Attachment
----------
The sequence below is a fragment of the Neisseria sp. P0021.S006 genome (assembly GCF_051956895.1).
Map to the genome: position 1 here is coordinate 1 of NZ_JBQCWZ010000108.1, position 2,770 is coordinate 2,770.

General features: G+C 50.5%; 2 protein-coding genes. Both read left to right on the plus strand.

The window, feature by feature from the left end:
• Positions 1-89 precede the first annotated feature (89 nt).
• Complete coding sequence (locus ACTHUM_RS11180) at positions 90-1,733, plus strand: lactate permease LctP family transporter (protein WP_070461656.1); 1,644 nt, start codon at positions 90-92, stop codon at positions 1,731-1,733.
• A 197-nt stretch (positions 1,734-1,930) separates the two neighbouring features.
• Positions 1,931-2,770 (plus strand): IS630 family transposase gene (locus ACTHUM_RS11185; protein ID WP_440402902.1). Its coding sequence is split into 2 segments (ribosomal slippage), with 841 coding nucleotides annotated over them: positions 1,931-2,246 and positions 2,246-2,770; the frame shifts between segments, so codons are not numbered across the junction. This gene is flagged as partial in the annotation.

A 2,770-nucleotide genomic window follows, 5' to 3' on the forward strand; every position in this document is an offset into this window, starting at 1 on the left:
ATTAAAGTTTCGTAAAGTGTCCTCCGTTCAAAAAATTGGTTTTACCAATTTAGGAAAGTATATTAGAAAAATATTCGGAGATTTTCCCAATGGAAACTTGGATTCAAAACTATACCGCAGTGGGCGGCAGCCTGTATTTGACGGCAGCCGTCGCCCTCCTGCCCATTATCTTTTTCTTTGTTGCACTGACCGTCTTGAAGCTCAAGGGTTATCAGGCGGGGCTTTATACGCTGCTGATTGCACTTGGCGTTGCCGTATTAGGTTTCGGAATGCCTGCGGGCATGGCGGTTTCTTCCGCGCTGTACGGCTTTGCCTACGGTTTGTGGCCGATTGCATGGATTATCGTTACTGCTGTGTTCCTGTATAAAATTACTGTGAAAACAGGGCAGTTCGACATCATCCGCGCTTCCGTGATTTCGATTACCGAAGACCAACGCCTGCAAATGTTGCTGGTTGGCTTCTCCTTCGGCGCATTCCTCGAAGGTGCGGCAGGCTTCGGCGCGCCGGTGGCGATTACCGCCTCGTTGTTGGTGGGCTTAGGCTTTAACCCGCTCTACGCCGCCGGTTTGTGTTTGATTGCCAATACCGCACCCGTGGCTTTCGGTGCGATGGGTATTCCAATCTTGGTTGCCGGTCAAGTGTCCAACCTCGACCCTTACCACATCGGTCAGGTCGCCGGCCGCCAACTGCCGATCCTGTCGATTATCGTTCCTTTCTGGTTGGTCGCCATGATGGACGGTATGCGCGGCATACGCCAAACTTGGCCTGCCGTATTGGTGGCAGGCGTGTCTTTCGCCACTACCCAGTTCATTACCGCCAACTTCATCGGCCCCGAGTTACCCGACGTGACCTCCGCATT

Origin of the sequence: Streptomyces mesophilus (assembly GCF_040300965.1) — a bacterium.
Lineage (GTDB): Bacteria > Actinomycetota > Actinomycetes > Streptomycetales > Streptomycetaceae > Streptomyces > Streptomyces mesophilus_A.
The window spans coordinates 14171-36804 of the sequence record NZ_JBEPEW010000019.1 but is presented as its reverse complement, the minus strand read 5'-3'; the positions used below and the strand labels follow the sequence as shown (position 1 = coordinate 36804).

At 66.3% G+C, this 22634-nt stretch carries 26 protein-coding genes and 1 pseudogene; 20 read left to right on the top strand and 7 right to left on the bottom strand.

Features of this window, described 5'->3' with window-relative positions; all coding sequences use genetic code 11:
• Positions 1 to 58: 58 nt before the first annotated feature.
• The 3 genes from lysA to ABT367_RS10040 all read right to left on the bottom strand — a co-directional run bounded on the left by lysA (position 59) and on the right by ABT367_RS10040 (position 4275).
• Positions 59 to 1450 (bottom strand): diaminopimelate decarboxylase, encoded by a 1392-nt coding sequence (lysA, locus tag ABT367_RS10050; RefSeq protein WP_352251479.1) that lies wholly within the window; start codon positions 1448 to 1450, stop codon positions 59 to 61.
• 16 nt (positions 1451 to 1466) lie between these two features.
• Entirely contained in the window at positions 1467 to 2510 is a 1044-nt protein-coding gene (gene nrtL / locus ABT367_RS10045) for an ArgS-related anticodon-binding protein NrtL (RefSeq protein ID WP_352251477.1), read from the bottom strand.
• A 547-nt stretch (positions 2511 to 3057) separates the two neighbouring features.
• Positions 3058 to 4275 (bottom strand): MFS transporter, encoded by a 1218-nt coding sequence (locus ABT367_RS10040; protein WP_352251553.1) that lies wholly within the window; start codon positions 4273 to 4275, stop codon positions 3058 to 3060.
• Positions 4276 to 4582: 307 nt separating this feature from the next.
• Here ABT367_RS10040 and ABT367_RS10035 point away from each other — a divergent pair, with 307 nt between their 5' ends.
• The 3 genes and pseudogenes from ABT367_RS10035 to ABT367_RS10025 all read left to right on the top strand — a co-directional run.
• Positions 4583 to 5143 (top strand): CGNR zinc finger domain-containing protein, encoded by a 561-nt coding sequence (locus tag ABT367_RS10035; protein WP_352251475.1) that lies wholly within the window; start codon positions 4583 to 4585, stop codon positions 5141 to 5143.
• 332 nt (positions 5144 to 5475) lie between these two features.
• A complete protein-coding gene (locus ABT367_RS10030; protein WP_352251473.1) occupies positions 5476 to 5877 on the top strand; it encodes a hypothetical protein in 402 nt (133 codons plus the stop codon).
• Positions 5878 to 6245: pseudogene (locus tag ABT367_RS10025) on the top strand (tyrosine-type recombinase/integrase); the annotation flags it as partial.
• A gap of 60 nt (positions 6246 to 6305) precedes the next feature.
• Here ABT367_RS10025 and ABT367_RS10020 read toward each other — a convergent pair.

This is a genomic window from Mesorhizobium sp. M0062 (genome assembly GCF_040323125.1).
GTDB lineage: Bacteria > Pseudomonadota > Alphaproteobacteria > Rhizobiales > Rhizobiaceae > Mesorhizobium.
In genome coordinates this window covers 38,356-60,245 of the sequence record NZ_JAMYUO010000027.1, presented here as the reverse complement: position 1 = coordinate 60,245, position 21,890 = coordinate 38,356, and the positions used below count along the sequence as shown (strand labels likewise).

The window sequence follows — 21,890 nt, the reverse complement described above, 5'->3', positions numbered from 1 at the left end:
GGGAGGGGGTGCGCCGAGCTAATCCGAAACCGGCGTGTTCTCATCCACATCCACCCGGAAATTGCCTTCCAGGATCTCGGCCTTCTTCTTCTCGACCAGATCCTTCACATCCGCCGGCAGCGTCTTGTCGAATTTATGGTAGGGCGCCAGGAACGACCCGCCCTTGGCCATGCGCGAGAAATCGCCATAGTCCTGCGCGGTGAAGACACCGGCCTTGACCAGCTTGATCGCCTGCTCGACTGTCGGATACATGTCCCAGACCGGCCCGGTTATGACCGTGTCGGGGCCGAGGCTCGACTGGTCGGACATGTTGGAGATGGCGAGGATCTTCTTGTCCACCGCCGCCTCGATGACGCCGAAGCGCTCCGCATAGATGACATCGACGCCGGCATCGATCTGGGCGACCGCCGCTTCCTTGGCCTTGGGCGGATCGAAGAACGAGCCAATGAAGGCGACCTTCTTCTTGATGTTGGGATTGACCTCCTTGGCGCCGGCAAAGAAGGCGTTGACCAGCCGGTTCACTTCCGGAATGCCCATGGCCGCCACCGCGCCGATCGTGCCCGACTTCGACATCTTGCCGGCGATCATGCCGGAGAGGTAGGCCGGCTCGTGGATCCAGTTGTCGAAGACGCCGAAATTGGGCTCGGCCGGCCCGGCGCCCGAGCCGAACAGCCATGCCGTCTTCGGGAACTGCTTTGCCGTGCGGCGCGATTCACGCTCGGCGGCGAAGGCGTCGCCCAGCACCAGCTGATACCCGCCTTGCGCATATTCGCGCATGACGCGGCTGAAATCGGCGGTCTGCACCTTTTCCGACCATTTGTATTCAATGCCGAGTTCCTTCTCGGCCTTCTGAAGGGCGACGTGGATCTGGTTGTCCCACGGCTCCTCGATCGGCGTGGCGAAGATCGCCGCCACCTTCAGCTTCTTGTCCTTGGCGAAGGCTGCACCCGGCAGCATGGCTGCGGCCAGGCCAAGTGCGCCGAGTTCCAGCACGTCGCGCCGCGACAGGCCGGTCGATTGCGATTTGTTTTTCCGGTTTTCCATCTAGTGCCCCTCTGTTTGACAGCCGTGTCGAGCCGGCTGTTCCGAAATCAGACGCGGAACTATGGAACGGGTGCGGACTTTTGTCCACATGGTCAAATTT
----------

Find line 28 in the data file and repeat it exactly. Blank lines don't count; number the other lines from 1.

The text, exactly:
• A complete protein-coding gene (locus ABT367_RS10030; protein WP_352251473.1) occupies positions 5476 to 5877 on the top strand; it encodes a hypothetical protein in 402 nt (133 codons plus the stop codon).